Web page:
Ski slope in the sun, with a Swedish flag in the front.
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Hammarbybacken in Stockholm would have to be raised another 20 metres for a Winter Olympics. Credit: Hasse Holmberg/TT
Sweden's Olympic Committee symbol.
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Sweden's Olympic Committee symbol. Credit: Jessica Gow/TT

Stockholm favourite to host 2026 Winter Olympics

4:30 min

On Tuesday, the International Olympic Committee acknowledged Stockholm as one of three official candidates to hosting the Winter Olympics 2026.

Sweden has only hosted the Olympics once before, in the summer of 1912. Eight times since then, a Swedish town or city has prepared a bid to host the Winter Olympics, but never made it all the way.

The Swedish bids have ended up in second place several times, but the last time around, for the Winter Olympics 2022, Stockholm withdrew it's candidacy along the way, because it was deemed as too costly.

This time around, the rules have changed, and the International Olympic Committee has vowed to contribute more to the costs. A Swedish bid does however depend on getting political support, says Alexander Lundholm, at Swedish Radio's Sports Department.

"Calgary will have a referendum about this in November and the Italian bid lacks financial support from the government. So that is why Sweden has maybe the best bid right now," Lundholm told Radio Sweden.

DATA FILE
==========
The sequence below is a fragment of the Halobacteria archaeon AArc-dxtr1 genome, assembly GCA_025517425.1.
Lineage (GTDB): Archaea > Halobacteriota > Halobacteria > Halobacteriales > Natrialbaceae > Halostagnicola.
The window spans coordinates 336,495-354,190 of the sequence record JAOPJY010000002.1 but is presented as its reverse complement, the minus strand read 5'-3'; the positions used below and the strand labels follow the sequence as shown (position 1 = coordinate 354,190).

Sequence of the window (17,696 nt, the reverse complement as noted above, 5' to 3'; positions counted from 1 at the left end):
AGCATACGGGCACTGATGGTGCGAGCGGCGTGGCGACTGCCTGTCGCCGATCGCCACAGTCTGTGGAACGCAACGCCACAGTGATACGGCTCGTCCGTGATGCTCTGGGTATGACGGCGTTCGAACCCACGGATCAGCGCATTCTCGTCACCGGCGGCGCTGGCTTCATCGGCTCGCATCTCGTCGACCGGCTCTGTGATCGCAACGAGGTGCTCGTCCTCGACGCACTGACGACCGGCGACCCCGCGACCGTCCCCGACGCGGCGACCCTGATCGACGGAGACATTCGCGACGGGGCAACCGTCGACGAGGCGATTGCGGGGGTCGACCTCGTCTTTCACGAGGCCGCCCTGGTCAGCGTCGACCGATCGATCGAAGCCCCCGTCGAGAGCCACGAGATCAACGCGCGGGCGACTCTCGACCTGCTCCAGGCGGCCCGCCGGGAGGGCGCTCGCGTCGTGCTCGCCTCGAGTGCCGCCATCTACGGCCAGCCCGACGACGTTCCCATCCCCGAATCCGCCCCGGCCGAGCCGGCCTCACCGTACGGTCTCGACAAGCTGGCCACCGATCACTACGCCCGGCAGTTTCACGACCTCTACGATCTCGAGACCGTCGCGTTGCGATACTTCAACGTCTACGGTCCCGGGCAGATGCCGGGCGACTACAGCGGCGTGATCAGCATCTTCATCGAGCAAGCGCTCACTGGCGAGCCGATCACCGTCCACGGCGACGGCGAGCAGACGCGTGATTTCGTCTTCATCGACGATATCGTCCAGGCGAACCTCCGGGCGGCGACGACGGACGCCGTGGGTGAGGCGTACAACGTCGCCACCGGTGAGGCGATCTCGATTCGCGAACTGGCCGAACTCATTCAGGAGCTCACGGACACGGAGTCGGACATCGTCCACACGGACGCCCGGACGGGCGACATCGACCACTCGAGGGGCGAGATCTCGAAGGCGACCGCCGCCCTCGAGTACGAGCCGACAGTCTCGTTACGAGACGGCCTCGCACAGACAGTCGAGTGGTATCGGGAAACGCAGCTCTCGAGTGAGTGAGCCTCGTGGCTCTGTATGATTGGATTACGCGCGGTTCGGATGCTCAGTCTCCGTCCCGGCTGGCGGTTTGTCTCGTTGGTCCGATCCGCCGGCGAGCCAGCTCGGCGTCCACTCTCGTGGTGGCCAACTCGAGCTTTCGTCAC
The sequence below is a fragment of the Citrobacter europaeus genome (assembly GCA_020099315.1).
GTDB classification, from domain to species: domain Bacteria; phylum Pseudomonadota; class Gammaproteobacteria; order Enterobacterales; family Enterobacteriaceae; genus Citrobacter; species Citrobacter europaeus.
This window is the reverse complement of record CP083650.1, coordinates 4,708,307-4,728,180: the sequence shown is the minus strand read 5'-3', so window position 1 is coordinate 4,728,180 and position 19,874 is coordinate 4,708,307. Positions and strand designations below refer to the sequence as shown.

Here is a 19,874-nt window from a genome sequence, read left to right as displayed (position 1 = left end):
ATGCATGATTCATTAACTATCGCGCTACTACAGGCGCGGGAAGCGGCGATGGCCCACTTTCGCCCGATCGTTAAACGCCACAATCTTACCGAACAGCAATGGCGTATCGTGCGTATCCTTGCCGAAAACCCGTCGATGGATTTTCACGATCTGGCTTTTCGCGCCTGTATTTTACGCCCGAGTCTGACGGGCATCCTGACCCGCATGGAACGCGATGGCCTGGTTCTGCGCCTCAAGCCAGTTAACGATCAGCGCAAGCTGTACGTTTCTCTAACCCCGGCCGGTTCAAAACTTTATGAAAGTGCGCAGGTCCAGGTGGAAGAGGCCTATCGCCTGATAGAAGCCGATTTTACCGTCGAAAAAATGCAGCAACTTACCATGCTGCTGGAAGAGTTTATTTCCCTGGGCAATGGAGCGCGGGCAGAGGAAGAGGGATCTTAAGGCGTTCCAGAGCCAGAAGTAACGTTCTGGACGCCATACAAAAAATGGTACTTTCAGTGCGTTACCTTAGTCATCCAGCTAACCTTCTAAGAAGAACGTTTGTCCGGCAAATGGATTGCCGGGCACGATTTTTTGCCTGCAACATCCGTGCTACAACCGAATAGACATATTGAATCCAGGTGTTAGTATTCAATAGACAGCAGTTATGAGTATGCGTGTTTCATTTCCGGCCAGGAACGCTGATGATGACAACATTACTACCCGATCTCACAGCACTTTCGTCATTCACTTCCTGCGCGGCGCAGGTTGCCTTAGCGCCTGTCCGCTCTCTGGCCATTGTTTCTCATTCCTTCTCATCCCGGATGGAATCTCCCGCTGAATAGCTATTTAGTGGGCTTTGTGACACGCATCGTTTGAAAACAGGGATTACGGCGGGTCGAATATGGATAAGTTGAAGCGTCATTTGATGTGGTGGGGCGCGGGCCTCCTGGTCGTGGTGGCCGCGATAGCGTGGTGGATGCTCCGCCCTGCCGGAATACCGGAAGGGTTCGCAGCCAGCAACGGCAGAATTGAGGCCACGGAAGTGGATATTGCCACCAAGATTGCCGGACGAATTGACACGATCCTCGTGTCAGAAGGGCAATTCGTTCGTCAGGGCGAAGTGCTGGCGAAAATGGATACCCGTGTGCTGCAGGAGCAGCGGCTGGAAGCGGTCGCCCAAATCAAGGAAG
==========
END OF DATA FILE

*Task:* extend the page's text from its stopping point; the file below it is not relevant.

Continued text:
"The politicians in Stockholm and in the Swedish parliament have not decided if they want to support a bid. But if the politicians say yes, the Swedish bid has a great chance to win it," Lundholm said.

In the past, the arguments against Swedish bids have been a mix of 'too expensive', 'no guarantee of snow', and the fact that the games would be spread out over too many locations.

But with snow machines now being more common place and a strong drive in the Olympic movement to make the games more financially viable for host countries, the old criticism may not resonate as much as before.

The other two contestants are Canada's Calgary and Italy's Milan/Cortina. In June next year, it will be decided which bid wins.

Our journalism is based on credibility and impartiality. Swedish Radio is independent and not affiliated to any political, religious, financial, public or private interests.
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